Chances are, before you began recovery, your central focus was on how, when or where you were going to drink or get high. You were in a relationship with the substance, and that came first. People, friends, family and colleagues barely showed on your radar screen, let alone how you communicated with them. Now that you are in recovery you have the opportunity to mend yourself and your relationships through better communication.
You maybe excited and have a lot to say about your recovery. People are interested, especially those in meetings or group therapy sessions you attend. Learning to be a good listener will not only help you, but the person to whom you choose to listen. By listening to them they will think you care. This will inherently make them feel better. Listening to others brings the focus off number one—you. This is is not meant as a mean statement, but rather as a reminder there’s work ahead. You may learn something from listening. Listening to others can also help you build empathy.
Empathy is a good thing in recovery because it helps deepen your connections with others. Empathy isn’t about pity or feeling sorry for someone. It is about putting yourself in their situation. Consider the advances in societal controversies if groups with opposing points of view learned to be empathetic! You can’t change the world, but you can change yourself.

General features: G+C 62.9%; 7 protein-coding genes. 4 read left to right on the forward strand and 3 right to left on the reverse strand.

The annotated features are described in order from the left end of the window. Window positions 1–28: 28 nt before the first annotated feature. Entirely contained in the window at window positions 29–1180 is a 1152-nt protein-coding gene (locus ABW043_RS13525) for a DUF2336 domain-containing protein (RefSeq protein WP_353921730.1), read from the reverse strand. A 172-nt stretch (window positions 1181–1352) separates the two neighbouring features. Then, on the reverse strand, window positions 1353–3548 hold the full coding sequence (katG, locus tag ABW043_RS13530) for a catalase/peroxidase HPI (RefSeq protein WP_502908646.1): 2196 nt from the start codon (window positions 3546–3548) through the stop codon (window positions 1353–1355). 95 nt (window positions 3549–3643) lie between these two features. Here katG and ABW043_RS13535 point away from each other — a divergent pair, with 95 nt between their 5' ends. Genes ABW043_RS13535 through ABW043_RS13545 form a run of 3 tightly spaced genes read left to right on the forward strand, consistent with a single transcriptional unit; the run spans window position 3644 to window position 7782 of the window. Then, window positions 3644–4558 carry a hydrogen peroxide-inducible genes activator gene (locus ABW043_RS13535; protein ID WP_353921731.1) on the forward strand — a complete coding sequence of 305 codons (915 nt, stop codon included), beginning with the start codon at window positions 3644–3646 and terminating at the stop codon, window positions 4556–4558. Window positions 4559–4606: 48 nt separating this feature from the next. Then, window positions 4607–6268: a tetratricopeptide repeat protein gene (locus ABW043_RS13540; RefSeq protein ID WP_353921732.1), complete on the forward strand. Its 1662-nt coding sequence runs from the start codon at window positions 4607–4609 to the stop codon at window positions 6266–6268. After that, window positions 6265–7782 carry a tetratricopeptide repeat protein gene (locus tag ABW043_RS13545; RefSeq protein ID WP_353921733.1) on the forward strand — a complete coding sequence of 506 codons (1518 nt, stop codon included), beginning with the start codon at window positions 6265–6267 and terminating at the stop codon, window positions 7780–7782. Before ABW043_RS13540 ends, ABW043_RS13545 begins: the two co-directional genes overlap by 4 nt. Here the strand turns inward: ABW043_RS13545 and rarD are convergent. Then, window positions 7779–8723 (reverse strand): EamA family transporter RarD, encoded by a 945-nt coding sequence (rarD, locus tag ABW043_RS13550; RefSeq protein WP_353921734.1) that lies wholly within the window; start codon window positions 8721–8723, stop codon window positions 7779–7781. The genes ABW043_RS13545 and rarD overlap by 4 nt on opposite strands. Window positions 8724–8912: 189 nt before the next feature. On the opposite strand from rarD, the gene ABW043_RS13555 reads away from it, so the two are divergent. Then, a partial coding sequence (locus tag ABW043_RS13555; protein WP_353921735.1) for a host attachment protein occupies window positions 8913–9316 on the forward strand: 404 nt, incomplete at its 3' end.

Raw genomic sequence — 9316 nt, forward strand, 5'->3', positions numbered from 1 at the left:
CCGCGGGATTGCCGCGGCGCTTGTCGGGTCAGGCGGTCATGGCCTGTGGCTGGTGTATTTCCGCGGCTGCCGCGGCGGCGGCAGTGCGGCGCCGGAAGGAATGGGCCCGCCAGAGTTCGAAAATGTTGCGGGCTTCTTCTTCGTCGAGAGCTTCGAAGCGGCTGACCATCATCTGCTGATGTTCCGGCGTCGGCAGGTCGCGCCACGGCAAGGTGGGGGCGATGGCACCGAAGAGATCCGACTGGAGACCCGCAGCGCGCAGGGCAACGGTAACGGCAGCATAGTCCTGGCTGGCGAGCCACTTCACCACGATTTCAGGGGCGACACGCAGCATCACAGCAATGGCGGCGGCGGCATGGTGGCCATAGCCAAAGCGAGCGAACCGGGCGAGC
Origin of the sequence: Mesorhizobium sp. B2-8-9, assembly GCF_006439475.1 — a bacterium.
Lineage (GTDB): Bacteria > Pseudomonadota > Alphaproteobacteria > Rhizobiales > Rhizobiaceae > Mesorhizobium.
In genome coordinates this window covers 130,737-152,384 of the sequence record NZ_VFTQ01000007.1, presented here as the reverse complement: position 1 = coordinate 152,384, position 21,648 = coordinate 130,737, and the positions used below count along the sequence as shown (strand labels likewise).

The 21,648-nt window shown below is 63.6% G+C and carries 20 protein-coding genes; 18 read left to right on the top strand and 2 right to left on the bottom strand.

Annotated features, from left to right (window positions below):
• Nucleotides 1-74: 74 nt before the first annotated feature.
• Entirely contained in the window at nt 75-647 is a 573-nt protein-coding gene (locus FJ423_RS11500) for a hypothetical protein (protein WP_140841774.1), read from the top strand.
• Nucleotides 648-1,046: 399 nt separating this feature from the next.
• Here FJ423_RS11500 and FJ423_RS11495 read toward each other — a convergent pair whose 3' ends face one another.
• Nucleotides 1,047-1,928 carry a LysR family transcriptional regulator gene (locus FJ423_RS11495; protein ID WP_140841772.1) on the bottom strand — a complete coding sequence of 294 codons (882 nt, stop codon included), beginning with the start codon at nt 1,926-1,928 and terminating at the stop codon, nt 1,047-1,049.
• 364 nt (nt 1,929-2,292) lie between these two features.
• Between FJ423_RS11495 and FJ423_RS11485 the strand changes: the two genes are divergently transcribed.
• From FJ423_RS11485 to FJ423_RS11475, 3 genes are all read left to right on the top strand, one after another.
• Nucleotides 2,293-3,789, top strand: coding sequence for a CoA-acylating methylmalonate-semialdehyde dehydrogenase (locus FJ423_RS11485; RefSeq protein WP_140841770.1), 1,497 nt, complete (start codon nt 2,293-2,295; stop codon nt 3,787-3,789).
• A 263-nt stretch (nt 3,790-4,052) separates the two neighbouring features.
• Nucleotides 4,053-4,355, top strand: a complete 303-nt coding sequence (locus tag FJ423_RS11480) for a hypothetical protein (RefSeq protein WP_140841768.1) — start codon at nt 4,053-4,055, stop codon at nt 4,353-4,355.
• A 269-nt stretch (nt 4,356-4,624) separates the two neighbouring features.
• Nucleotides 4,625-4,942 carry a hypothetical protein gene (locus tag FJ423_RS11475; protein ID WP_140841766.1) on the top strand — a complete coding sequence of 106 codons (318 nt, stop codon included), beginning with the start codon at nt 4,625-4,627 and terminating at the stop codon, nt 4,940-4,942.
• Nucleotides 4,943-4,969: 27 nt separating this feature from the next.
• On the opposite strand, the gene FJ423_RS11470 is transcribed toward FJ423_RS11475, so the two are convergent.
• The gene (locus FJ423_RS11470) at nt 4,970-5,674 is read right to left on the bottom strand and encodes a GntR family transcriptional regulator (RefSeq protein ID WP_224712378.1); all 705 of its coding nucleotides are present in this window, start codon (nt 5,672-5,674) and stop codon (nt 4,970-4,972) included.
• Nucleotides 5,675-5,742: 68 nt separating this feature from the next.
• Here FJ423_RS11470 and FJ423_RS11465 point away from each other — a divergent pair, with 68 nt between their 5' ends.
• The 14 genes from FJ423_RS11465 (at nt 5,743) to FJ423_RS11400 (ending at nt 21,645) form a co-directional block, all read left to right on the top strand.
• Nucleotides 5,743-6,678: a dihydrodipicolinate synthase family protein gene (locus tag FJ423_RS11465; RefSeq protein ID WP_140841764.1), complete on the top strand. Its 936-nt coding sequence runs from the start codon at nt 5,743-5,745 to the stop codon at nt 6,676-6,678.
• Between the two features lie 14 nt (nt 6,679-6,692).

Good communication skills require you to relate an idea or observation with clarity. Miscommunication can lead to an altercation, a missed opportunity or plain ole bad feelings. You don’t need that in recovery. The old adage, think before you speak, is a good tool to practice.
Another communication skill that helps in recovery is being friendly. This may be hard at first. You may feel particularity vulnerable as you begin recovery. Feelings of shame and guilt can be overwhelming and cause you to withdraw at work, school, home or in social situations. Being friendly can be a challenge that produces rewards. You have to muster courage to be friendly. Being friendly can boost your confidence. It may seem like a no brainer, but if your are friendly to someone, chances are they will reciprocate. “Wow, I made a new friend I can talk about this stuff with.” People in recovery need new friends.
Lastly, it’s a good idea to pay attention to how you communicate nonverbally. Your posture or tone of voice can alter someone’s perception of what you are trying to convey.
Lasting recovery is more attainable than ever. Serving the greater Los Angeles area, Infinity Treatment Centers offers the highest luxury and privacy in residential treatment, along with a continuum of care options. Lasting recovery starts with infinite change. Change your life today. Call: (855) 608-8495